We’ve known that Clearwire soft-launched its CLEAR WiMAX service in “sin city” some time ago, but it becomes more official on July 21. The company has invited press and media contacts for an afternoon of demos, likely similar to what I experienced at the Baltimore launch last year. From 4 p.m. to 8 p.m. on launch day, Clearwire is hosting a consumer event at Town Square Mall, 6605 Las Vegas Boulevard South, Las Vegas. Folks who are curious about the benefits of WiMAX can experience it for themselves, get a look at WiMAX devices, and hear about the unique pricing plans that Clearwire is offering.
Since the Las Vegas market has already been enjoying fast wireless broadband, this seems more like a marketing event. But it’s good news for WiMAX fans, as it shows that Clearwire is sticking to its rollout plan for 2009 so far. Bear in mind that the plan for 2009 is 10 markets. Lighting up Las Vegas officially brings us to three, so there’s a long road to hoe. That’s been the biggest sticking point — getting the service quickly enabled in major markets. Right now, I think one of our readers who used the service sums up that point best:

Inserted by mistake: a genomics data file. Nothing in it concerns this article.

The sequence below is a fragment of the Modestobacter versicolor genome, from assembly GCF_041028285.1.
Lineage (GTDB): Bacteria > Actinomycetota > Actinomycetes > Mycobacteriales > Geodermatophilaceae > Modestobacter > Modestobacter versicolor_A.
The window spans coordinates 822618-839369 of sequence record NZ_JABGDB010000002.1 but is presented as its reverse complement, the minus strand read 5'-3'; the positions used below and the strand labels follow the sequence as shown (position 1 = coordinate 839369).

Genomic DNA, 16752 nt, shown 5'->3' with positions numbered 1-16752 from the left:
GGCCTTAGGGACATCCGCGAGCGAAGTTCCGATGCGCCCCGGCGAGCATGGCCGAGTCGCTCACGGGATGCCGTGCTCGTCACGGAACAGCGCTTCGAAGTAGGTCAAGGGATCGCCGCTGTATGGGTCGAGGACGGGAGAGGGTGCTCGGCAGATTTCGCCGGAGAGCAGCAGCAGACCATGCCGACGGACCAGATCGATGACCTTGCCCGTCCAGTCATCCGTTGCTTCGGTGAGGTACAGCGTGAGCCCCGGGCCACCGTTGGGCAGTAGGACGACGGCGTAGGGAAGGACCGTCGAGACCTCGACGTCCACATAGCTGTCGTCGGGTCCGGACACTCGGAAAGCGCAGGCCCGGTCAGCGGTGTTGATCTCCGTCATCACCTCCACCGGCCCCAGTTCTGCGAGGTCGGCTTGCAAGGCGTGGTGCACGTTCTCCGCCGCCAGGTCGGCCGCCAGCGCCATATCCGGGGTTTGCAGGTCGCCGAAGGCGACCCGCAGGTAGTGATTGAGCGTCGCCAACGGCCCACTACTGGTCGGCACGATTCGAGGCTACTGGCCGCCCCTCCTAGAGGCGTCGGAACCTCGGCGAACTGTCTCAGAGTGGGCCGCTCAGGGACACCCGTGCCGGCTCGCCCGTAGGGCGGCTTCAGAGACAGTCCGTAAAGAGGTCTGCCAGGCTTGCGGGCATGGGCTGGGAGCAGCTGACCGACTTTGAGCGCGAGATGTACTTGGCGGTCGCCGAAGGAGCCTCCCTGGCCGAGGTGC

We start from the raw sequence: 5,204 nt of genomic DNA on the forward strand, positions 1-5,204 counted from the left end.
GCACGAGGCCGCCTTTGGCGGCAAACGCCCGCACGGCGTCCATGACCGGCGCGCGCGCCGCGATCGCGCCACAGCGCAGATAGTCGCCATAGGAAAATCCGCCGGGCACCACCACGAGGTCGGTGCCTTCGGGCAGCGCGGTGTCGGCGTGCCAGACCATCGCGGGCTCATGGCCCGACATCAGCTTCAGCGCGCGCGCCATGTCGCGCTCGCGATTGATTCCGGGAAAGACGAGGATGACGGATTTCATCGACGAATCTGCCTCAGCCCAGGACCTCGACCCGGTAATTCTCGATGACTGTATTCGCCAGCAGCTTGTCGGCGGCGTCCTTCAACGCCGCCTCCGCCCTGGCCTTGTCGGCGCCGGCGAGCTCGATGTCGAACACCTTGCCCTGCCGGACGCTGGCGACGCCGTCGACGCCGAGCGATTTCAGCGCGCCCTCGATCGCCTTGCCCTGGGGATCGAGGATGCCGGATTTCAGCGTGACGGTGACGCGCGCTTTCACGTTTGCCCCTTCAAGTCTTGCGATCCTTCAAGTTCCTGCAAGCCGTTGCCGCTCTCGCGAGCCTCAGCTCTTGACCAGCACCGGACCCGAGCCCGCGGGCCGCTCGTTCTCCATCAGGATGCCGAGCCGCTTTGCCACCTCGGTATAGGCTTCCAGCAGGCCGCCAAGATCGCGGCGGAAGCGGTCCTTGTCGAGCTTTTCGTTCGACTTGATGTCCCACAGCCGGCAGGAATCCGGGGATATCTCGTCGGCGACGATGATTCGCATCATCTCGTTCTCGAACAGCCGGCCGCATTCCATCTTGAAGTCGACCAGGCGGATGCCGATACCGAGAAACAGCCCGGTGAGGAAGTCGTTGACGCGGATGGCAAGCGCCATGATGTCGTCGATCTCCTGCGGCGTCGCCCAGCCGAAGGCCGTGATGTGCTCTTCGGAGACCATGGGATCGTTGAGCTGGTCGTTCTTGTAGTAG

I have enjoyed the ClearWire service, but I will probably cancel…The data services by ATT and Verizon are close to ubiquitous in populated areas. Guaranteed access is more important to me than sheer speed of connection when I’m on the go.
That’s a powerful statement, and it underlies the rollout constraints. Another challenge is marketing, but events like the one on July 21 can go a long way to helping that cause. Although I live near the Philadelphia market, I haven’t seen any WiMAX marketing at all. That could be due to me living outside the planned coverage area, however.
One last concern I’ve personally witnessed and have heard others confirm is coverage holes. Perhaps the official launch means that most of the gaps have been plugged? I won’t be at the Las Vegas event, so I’ll rely on locals to tell me more in that regard. At this point, the service in Baltimore has been live for over six months. I asked back then if it will get better with age, so maybe it’s time for folks using the service there to check in. Are you still finding major variances in speed as you change location? Are the service gaps fewer and farther apart?